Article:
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14 February 2023

This Brexit truce was inevitable

Hardliners may squeal, but as the economy suffers the UK needs to reevaluate its relationship with its biggest trading partner.

By Freddie Hayward

Some advice: if you want to hold a secret meeting, don’t do it during parliamentary recess. No one will have anything else to talk about.

Business leaders, Michael Gove and senior Labour politicians including David Lammy, the shadow foreign secretary, met at the country estate Ditchley Park at the end of last week to discuss how to improve Brexit. The secret meeting acknowledged the shortcomings of the withdrawal deal and discussed ways to build a closer relationship with the EU.

Some prominent Leave supporters have called the meeting a conspiracy to undermine Brexit. A secret cross-party meeting in an exclusive country retreat does, to be fair, scream conspiracy. Except that politicians from different parties talk and meet all the time.

This was, instead, yet another sign that the realisation is dawning after all these years that Brexit requires improvement. The agreement left out huge parts of the UK’s relationship EU, such as professional services and security. Constant talks with our closest neighbour are inevitable, whatever you think the outcomes should be.

Rishi Sunak says he was not aware of the meeting but he seems to agree. The government is edging towards a deal with the EU over the Northern Ireland Protocol to reduce trade barriers and ease uncertainty for businesses.

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[See also: Xinjiang’s governor should be arrested, not welcomed by the British government]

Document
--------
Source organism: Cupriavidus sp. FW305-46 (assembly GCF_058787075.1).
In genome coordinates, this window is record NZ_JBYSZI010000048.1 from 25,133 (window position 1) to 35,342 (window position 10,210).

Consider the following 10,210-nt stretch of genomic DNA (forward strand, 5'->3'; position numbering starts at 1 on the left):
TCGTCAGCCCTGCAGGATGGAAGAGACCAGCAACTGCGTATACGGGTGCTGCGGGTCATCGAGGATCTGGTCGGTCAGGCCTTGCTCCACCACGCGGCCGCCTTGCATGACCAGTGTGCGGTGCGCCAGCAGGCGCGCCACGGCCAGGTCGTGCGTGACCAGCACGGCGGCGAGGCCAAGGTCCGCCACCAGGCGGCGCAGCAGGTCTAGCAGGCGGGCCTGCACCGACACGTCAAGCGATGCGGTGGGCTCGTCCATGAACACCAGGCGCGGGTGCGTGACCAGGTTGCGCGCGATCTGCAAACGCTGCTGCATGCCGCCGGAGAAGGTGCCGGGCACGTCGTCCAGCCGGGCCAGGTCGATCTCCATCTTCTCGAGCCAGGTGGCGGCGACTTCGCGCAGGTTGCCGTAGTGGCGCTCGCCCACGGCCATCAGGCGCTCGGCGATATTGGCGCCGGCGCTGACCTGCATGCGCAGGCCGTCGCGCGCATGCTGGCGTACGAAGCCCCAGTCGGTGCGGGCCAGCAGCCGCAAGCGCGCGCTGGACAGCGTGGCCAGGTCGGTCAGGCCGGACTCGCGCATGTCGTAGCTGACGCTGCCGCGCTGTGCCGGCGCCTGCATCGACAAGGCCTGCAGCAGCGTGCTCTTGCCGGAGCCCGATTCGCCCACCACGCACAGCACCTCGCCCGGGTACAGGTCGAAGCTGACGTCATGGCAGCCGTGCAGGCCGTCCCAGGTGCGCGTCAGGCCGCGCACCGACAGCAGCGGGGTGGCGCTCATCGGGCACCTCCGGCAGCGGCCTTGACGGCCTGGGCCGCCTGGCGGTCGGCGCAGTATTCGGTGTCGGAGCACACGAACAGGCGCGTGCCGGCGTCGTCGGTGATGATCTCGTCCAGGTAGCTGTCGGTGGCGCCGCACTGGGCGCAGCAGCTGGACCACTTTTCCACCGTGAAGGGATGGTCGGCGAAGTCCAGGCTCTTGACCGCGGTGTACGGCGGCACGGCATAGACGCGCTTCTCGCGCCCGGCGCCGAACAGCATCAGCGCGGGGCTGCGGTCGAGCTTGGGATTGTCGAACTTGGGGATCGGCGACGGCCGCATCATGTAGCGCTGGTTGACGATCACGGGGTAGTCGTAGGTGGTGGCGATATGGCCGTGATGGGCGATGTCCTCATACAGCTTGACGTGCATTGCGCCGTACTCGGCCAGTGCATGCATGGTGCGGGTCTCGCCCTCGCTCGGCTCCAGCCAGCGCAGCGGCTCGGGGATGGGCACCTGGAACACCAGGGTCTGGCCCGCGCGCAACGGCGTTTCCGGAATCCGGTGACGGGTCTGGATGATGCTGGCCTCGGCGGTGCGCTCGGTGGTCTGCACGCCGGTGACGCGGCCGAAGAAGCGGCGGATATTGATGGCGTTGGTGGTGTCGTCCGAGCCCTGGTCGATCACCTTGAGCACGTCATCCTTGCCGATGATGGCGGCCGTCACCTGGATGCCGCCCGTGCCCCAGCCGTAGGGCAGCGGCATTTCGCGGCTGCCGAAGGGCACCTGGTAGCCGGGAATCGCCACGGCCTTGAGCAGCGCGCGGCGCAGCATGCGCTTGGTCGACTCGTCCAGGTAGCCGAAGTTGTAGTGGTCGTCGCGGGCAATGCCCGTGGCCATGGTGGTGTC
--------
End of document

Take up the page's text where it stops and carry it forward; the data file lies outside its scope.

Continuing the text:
Part of the reason for this change is a growing realisation of the economic costs of Brexit (as Andrew, Anoosh and I discussed on a recent podcast). In a fascinating interview with the Overshoot newsletter, Jonathan Haskel, a member of the Bank of England’s Monetary Policy Committee, has said that Brexit wiped out £29bn of economic output. (The interview is also worth reading for his comments on why he’s sceptical of forecasts predicting deflation in 2024 and why inflation is hitting workers, not capital, the hardest.)

Haskel starts with the fact that business investment in the UK flatlined from 2016: we didn’t need to actually leave the EU for business confidence to be knocked. Haskel then takes historical rates of business investment and models what would have happened had investment stayed at that level. He calculates that this extra investment would have increased GDP by 1.3 per cent, or £29bn. If that is right, it’s bad news for Brexiteers and bad news for Britain.

Always take forecasts, particularly those that attribute changes to a single event, with a generous pinch of salt. But Haskel’s argument fits into a broader picture of economic gloom. The Bank of England predicts that the real size of the economy will be smaller by the end of 2025 than on the eve of Russia’s invasion of Ukraine. Such economic pain will inevitably invite questions about our relationship with the EU, our biggest trading partner.

The debate over the nature of that relationship is not going away. If you hoped that six and a half years after the Brexit vote the conversation might have moved on, I’ve got some sad news: that’s not going to happen.

[See also: Right-wing newspapers are killing the Tories with kindness]

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